MEXICO CITY, MAR. 29, 2001 (Zenit.org).- The Zapatista Army of National Liberation (EZLN) addressed the Mexican Congress, acknowledging the "peace signs" given by President Vicente Fox and announcing its willingness to renew talks with the government.
Subcomandante Marcos was not among the Zapatista speakers. To date, Marcos had been both the military chief and spokesman of the group.
Four Indian commanders addressed the Congress: Esther, David, Zebedee and Tacho. They were hooded but unarmed, and called for the approval of a law that recognizes the rights of Indian peoples. The speakers expressed their respect for Mexican institutions and their desire for peace.
Commander Esther explained Marcos' absence, saying that those who really control the EZLN are the "commanders," and not Marcos, who fulfilled his mission when he led the group's leaders to Congress.
"We have a thoroughgoing and formal respect for Congress," Esther said. "The military leader of a rebel army is not on the platform, but that part of the EZLN that represents the political line of a legitimate movement whose legacy is to achieve, through dialogue, the reconciliation and peace merited by Chiapas."
The Zapatistas have thus responded to Bishop Felipe Arizmendi Esquivel's homily last Sunday, when he applauded the EZLN's decision to lay down arms and engage in political dialogue. Bishop Arizmendi, of San Cristˇbal de las Casas in Chiapas, was opposed to Marcos' intransigent positions.
"Much hope is offered by giving the EZLN time and space to be heard in the Chamber of Deputies, because in this way the war in Chiapas is deactivated," the bishop said. "The Zapatistas no longer want to kill or expose themselves to being killed."
"They are demonstrating that they have opted for being a political force that fosters changes in favor of greater justice for all," he added. "Many of us are in agreement with this, despite the intransigence and very aggressive language of its highest leader."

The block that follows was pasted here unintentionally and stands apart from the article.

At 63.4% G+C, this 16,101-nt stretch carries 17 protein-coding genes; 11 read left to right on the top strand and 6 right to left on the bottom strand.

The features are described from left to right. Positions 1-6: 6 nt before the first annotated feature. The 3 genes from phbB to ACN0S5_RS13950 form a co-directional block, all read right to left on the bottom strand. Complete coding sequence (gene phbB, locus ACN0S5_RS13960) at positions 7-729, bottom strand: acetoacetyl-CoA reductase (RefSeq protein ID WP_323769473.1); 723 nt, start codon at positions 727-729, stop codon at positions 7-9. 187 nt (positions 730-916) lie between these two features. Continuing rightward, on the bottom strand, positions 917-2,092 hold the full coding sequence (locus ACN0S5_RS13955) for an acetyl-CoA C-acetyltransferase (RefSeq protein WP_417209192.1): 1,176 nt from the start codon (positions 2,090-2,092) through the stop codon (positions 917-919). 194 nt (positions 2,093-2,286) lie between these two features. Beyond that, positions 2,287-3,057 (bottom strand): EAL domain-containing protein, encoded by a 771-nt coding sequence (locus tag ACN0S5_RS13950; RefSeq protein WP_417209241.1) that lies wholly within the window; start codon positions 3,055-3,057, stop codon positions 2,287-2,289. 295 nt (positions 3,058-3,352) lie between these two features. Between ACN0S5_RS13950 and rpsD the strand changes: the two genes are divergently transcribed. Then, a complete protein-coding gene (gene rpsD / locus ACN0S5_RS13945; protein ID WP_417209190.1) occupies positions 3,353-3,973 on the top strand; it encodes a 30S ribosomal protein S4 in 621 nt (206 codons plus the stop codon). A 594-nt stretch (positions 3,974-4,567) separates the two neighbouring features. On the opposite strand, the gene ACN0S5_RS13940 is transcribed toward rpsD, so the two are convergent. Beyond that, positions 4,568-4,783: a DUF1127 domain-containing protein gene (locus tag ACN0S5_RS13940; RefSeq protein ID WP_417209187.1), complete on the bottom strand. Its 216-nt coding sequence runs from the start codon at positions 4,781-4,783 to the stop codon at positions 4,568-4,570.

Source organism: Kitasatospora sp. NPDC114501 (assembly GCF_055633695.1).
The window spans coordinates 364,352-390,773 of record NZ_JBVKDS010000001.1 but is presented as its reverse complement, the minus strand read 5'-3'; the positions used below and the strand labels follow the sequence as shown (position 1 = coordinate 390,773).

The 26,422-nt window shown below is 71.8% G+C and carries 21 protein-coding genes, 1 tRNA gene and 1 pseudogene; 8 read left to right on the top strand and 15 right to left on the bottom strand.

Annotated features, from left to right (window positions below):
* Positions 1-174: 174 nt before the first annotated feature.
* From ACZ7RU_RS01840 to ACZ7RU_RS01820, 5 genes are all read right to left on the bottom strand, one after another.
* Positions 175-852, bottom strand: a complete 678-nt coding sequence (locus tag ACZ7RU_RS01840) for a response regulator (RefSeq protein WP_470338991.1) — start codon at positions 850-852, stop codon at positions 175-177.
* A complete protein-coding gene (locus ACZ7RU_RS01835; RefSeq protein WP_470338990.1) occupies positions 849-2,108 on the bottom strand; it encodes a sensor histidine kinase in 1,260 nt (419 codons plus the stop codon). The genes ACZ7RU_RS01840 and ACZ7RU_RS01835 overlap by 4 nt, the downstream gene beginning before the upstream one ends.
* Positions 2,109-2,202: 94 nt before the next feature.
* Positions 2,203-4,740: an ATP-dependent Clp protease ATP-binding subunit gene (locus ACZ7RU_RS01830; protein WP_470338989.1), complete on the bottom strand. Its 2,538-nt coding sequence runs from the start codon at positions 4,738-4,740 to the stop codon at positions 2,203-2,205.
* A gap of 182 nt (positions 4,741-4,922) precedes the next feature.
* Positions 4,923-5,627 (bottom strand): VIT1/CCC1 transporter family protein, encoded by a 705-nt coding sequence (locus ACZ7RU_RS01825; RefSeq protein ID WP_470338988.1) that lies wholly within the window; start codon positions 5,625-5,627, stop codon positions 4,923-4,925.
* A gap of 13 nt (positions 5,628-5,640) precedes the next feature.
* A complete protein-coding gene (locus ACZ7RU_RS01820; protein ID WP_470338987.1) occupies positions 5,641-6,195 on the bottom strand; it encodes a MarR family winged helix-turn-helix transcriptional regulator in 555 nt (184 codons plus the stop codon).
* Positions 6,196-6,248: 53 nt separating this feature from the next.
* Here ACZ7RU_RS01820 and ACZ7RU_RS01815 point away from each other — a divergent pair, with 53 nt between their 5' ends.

"If he was more just and balanced in his evaluations, and not bent on intransigent positions, the [Zapatistas] would have the support of many more Mexicans," Bishop Arizmendi said, referring to Marcos. "It is high time to accept the Indians, with their right to be fully Mexicans, although different in their cultures."
He added: "Let us acknowledge the Indians as our brothers. ... Let's hope that the lawmakers and the rest of us citizens will open our hearts to them and celebrate, because they were excluded, and are now with us forever."
As a sign of its desire for peace, the EZLN instructed its official spokesman, Fernando Yß˝ez, to begin contacts for the renewal of talks with the government. The talks were suspended in 1996.
Commander Esther acknowledged that President Fox's proposals "have been a sign of peace" to which we do "not respond with a sign of war." This is why the EZLN told Marcos, its military chief, that the Zapatista troops should not invade the land where military barracks were established in the conflict zone, which the president ordered be evacuated.
More than 650 reporters, some 150 lawmakers and hundreds of "guests" attended the Zapatistas' intervention in Congress. Marcos and the 23 commanders will return to Chiapas, as they achieved their objective, having left the Lacandona forest on Feb. 24 and remained in Mexico City for 18 days.
Despite the optimism sparked by the Zapatista declaration, both EZLN commanders as well as President Fox were circumspect in their comments, admitting that there is a long road ahead before peace is achieved and the Indians' rights are constitutionally recognized.